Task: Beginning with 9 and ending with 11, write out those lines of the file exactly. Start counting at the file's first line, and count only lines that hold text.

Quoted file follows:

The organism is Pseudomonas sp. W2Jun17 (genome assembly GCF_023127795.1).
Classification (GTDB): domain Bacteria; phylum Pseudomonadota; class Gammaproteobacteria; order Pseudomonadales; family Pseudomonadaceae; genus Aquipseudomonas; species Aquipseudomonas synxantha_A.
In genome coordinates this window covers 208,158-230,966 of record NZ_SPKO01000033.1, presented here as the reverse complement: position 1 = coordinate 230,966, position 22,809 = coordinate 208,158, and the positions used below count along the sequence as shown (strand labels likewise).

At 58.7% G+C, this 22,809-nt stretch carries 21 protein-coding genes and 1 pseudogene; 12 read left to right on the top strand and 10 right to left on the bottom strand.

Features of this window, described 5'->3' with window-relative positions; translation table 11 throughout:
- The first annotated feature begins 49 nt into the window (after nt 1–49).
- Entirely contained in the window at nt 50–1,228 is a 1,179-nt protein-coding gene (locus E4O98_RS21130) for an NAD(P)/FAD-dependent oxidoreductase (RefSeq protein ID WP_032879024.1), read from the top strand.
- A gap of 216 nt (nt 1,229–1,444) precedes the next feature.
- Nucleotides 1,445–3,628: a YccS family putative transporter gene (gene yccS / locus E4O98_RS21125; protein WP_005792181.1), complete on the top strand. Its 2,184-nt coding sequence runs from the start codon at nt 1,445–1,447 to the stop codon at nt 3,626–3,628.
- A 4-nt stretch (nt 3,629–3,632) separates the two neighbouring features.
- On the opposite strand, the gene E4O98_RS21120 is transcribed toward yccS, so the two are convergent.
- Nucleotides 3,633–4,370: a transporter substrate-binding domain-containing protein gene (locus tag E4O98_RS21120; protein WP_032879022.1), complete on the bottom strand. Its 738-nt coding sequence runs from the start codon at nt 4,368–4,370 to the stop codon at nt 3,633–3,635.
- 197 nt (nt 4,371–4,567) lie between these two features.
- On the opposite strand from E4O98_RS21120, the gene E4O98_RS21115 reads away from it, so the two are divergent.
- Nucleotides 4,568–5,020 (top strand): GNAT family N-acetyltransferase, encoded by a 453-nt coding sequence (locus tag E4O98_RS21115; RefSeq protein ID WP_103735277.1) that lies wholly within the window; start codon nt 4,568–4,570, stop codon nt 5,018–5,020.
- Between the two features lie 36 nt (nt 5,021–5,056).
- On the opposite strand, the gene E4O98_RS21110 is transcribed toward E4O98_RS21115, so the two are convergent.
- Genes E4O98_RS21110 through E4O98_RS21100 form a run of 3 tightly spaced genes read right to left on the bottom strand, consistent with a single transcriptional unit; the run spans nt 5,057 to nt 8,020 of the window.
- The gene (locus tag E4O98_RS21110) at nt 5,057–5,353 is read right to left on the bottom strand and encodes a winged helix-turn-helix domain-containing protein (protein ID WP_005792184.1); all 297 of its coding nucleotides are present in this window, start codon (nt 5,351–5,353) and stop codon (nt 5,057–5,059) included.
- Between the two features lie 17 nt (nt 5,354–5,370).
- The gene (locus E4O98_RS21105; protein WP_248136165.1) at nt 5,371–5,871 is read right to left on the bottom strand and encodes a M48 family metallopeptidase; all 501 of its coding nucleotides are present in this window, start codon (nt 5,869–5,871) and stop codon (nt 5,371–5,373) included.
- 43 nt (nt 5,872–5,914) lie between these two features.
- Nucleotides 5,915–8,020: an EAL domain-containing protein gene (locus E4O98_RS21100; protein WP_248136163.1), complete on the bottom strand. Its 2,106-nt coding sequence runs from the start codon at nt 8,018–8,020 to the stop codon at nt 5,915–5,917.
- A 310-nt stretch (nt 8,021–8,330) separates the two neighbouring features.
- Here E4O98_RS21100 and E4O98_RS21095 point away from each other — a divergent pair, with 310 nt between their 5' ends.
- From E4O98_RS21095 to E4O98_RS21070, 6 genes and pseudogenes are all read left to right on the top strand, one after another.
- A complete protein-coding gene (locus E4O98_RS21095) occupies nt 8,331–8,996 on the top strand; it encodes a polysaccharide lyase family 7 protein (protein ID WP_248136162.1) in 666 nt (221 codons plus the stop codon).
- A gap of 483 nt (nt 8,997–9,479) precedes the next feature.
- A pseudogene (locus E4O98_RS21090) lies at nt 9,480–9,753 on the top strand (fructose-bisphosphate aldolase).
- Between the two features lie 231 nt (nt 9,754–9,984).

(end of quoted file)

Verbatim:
- Nucleotides 1,445–3,628: a YccS family putative transporter gene (gene yccS / locus E4O98_RS21125; protein WP_005792181.1), complete on the top strand. Its 2,184-nt coding sequence runs from the start codon at nt 1,445–1,447 to the stop codon at nt 3,626–3,628.
- A 4-nt stretch (nt 3,629–3,632) separates the two neighbouring features.
- On the opposite strand, the gene E4O98_RS21120 is transcribed toward yccS, so the two are convergent.